Putting food on the kitchen table has become much more expensive, squeezing household budgets at a time when many families are already stressed by the Delta variant surge hitting as kids go back to school.
Food prices rose a full percentage point in August, up from six-tenths of a point in July, defying predictions that inflation would cool off, data from the Bureau of Labor Statistics showed Friday. Compared with a year ago, food prices are up 12.7 percent, outpacing the overall increase of 8.3 percent in the Producer Price Index.
On an annual basis, that is the highest level of food inflation in records that go back to 2010. The monthly figure is the third-highest on record, following May 2020’s pantry-raid that emptied many grocery store shelves and February 2011.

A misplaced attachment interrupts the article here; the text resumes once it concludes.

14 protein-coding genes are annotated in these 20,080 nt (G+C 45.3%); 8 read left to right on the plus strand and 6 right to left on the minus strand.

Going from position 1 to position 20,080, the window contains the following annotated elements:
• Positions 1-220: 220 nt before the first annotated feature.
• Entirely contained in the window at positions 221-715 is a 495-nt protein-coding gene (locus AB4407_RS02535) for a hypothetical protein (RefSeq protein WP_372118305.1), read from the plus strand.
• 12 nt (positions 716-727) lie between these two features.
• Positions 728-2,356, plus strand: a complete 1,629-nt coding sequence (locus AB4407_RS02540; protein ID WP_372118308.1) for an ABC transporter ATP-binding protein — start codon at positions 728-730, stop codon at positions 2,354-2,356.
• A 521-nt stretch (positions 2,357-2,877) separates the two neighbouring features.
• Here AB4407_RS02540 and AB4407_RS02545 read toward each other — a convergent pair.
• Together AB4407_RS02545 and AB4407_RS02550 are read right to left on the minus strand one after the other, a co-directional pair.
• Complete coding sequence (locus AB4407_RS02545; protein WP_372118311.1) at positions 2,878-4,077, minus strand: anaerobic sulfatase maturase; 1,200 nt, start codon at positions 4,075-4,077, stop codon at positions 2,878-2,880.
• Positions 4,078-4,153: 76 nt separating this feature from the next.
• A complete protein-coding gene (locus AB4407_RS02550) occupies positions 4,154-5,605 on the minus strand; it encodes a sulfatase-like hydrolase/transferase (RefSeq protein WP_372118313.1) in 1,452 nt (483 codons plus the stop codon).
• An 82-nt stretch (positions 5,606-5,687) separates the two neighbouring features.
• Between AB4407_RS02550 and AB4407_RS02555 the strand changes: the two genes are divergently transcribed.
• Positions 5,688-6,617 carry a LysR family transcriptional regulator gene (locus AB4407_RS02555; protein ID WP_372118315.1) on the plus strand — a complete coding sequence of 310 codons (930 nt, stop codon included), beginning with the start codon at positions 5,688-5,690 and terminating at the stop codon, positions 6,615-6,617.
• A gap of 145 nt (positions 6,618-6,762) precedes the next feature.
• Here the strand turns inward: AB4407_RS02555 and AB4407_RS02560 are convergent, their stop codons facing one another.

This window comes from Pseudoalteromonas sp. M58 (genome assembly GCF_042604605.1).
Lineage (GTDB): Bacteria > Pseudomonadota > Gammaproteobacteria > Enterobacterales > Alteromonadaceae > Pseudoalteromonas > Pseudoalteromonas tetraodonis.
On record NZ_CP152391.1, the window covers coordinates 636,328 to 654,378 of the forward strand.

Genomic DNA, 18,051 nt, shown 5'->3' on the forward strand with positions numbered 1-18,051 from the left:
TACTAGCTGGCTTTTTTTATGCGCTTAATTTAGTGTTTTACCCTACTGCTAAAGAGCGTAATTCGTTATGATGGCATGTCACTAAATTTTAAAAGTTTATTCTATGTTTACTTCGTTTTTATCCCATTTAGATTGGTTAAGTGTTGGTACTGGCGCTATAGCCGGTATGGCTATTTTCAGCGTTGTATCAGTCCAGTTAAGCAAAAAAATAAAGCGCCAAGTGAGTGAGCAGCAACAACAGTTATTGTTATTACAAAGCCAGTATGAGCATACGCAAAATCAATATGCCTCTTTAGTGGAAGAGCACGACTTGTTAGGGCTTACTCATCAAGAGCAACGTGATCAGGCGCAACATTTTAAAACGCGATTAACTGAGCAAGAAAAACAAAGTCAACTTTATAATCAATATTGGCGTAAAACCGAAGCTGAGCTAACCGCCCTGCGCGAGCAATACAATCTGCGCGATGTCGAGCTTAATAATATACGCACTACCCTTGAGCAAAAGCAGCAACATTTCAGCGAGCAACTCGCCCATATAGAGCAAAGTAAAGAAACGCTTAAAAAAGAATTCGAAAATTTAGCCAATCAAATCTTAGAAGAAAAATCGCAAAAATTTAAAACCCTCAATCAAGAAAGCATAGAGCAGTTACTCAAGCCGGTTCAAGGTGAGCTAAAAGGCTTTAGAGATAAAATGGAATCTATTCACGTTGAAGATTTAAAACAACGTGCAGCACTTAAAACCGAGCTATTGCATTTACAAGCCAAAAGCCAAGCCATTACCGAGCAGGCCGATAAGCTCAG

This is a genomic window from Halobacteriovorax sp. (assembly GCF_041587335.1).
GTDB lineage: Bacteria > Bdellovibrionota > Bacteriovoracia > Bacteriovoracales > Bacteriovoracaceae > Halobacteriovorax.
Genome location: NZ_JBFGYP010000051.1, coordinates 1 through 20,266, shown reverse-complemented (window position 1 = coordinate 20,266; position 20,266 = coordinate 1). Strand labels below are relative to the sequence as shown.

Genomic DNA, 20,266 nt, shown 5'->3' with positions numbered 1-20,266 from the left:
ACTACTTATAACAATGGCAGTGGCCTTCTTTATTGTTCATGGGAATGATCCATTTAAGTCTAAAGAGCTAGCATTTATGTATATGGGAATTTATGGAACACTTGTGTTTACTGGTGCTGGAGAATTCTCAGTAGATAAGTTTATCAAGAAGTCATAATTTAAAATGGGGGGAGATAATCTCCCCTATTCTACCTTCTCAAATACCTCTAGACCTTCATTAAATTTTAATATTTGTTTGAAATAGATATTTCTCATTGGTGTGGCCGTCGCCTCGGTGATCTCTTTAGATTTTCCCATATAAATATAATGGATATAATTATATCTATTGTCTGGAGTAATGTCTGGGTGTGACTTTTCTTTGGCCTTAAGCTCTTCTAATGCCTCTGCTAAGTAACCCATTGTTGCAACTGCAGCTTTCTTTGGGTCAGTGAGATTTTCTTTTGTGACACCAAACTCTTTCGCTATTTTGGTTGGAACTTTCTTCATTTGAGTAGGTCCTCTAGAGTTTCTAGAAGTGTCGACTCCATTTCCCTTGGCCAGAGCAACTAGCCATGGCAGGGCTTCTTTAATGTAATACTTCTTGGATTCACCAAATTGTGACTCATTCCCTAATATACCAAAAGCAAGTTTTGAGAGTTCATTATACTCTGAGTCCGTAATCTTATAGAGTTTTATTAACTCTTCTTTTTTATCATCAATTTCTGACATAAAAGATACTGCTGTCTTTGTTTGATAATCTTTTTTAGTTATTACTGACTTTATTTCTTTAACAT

Prices of some staples have been driven sky-high. Some of the truly startling annual numbers from Friday’s Producer Price Index:
- Beef and Veal: +59.2 percent
- Pork: +34.1 percent
- Chickens: +32 percent
- Fish: +18 percent
- Turkey: +41.4 percent
- Fresh eggs: +31.7 percent
Shortening and cooking oils are up a jaw dropping 43.5 percent.
Not all food prices are up, of course. Dairy prices are down. Fresh fruits and vegetable prices have fallen (although canned fruits and vegetable prices are up).
Grain prices are up an incredible 98 percent, although that largely reflects the plunge in global demand last year combined with a surge this year.